BC Building Trades applauds the BC NDP Government for delivering a balanced 2020 budget while still investing in essential infrastructure, programs and services.
Budget 2020 commits a record $22.9 billion to capital spending over three years. This investment in hospitals, housing, schools, roads, bridges and other infrastructure is projected to create more than 100,000 direct and indirect jobs during construction alone.
“It’s refreshing to have a government in Victoria whose focus is on the issues that matter to British Columbians,” said BCBT executive director Andrew Mercier.
Taxpayer-supported capital spending in Budget 2020 is $2.8 billion more than the previous budget, primarily due to new capital spending in the areas of health, education and transportation. Mercier said he’s particularly pleased to see a commitment by the province to proceed with a new crossing to replace the George Massey Tunnel.
Budget 2020 commits to a three-phase plan for moving forward on the crossing, including the expectation that the province will make a final investment decision on the scope, budget, delivery and schedule of the project by the fall of this year.
“The new George Massey Crossing is an excellent opportunity to invest in B.C. infrastructure, relieve traffic and congestion for commuters and facilitate the movement of goods in that region,” said Mercier. “This project is a great candidate to be developed through a Community Benefits Agreement, which prioritizes training and apprenticeship and offers opportunities to underrepresented groups in the skilled trades, including Indigenous workers and women,” said Mercier.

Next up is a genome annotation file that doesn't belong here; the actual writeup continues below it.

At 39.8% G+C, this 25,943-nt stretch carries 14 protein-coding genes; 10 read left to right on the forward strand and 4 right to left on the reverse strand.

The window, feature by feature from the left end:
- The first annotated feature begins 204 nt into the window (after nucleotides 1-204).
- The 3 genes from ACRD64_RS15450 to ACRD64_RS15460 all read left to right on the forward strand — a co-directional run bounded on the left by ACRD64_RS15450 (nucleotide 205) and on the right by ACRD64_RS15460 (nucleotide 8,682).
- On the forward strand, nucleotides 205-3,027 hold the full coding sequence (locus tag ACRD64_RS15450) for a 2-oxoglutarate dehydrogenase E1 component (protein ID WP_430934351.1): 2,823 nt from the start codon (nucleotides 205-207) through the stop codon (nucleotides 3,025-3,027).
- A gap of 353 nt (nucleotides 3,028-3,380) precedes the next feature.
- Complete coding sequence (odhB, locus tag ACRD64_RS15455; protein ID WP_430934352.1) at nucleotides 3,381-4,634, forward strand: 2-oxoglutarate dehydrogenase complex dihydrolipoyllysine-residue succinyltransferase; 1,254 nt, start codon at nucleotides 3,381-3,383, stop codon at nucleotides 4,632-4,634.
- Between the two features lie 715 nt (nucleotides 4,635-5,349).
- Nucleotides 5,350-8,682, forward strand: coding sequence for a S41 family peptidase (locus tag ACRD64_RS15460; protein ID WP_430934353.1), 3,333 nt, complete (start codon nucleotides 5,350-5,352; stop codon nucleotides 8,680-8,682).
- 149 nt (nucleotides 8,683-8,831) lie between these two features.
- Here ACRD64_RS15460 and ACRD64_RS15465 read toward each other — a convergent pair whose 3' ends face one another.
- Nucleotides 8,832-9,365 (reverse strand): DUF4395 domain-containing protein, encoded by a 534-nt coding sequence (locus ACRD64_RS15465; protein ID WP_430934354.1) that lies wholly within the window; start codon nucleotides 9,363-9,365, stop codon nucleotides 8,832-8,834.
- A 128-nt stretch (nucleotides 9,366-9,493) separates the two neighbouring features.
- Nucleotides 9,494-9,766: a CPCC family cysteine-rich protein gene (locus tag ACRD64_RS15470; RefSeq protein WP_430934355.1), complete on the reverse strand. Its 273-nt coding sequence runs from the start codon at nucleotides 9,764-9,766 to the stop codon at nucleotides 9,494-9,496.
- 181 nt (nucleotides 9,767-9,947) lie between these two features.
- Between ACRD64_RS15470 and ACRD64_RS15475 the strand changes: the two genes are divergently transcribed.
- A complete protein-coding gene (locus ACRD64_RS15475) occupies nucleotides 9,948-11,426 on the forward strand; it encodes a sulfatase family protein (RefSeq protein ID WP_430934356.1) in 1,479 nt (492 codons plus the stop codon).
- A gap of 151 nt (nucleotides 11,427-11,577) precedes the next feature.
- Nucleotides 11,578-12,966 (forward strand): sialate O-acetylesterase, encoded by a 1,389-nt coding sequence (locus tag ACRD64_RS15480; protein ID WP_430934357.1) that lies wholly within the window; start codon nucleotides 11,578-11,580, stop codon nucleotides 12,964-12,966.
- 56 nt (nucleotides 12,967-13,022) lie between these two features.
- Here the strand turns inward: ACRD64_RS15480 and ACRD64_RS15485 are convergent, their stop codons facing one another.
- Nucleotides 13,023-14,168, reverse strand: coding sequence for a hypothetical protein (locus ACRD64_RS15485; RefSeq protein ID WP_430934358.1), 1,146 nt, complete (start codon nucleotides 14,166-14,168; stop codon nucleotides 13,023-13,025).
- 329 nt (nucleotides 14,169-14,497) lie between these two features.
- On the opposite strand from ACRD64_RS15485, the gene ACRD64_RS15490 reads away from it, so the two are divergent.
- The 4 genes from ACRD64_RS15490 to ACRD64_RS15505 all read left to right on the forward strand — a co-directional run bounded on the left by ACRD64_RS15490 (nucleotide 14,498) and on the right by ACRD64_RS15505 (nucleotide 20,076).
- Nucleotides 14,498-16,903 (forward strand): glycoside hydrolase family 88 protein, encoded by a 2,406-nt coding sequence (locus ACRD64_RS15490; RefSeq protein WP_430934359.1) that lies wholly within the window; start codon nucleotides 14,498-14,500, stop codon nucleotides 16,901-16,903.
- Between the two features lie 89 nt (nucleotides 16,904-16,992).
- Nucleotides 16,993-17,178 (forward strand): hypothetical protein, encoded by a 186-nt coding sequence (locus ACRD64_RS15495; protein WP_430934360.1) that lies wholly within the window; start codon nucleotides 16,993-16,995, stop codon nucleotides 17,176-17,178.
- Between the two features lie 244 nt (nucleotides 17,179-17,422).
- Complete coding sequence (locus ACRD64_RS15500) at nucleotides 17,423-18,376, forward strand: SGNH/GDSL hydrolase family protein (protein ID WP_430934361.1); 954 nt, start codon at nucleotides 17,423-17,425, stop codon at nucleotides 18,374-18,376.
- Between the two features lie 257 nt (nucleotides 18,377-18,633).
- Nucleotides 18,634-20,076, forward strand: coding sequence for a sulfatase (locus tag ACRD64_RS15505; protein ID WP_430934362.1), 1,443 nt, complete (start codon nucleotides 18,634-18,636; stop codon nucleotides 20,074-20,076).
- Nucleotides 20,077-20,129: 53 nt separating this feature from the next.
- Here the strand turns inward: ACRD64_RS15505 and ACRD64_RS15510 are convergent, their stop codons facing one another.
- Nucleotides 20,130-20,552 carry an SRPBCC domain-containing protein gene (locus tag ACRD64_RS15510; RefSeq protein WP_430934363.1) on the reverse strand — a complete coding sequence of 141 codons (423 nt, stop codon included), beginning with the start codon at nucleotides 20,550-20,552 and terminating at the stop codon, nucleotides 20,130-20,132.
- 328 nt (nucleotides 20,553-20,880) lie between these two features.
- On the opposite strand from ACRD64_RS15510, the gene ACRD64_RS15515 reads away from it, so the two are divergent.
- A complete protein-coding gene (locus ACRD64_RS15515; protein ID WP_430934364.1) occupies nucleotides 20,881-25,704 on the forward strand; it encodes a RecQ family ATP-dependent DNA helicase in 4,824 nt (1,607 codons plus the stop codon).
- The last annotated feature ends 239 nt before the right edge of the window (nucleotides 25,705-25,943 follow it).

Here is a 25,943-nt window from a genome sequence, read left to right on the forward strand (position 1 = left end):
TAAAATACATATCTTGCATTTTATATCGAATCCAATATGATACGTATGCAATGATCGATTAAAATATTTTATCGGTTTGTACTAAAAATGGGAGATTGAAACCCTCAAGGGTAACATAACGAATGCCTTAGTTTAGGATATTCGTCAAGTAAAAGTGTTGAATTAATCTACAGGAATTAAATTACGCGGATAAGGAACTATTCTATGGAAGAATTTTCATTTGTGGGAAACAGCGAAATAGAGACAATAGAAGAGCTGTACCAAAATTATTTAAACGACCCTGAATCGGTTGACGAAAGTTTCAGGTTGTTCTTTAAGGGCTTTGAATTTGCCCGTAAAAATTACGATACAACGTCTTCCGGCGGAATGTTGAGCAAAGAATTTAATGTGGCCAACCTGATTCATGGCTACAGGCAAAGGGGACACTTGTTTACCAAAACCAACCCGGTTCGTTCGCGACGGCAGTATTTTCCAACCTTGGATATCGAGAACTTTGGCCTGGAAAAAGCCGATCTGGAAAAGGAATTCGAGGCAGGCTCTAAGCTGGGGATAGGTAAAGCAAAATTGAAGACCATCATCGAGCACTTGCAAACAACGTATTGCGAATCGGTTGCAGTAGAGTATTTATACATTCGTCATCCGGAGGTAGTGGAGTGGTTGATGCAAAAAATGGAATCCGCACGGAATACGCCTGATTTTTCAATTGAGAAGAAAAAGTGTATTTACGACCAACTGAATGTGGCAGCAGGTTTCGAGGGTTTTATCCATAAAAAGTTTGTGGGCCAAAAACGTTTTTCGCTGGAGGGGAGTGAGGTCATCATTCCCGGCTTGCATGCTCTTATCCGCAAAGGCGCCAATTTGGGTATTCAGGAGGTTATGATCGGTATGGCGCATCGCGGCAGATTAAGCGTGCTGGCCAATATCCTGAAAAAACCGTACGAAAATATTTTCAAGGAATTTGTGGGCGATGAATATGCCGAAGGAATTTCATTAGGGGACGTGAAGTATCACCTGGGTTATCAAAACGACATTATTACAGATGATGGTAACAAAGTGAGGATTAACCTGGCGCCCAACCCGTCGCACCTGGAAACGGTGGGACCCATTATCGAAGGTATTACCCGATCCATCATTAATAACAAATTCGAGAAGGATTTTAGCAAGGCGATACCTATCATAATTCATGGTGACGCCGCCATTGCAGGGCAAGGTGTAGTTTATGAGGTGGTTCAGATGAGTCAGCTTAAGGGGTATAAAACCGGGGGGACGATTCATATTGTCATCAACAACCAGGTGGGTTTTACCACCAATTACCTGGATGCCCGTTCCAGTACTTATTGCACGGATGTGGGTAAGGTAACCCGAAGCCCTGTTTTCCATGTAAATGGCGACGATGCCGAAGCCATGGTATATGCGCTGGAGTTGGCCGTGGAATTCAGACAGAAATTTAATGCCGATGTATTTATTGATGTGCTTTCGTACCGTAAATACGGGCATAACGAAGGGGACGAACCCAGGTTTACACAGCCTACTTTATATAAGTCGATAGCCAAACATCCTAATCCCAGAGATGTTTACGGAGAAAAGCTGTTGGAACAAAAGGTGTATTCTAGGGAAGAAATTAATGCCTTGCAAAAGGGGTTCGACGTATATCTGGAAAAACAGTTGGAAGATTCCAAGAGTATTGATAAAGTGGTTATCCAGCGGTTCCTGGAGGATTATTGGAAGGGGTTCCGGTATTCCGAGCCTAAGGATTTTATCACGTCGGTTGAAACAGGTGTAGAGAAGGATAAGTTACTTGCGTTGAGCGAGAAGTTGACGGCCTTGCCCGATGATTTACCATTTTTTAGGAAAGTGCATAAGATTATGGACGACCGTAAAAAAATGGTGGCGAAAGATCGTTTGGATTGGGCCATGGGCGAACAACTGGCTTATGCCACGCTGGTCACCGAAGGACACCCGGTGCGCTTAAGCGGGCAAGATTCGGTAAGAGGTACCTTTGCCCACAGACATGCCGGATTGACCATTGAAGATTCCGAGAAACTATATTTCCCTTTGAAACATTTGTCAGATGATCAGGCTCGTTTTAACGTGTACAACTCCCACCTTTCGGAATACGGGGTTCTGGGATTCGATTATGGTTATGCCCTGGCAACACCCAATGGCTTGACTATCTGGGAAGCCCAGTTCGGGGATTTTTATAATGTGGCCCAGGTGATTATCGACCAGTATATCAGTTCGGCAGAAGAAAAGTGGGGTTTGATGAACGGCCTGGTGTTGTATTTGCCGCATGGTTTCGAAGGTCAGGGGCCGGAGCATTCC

With its emphasis on the Pattullo Bridge replacement project, the Broadway SkyTrain and now the Massey Crossing, Budget 2020 addresses some of the Lower Mainland’s biggest transportation priorities, Mercier added.
“These projects will deliver vital public infrastructure while also providing job and training opportunities, investment in local economies, and income tax revenue,” said Mercier.
Investment in training is vitally important, said Mercier, given the province’s skilled trades shortage and the fact that it already has the lowest unemployment rate in Canada.
Mercier also applauded Budget 2020’s investment in post-secondary education and training with $41 million for the B.C. Access Grant, which includes assistance for those pursuing shorter duration certificate and diploma programs as well as those pursuing more traditional degree programs.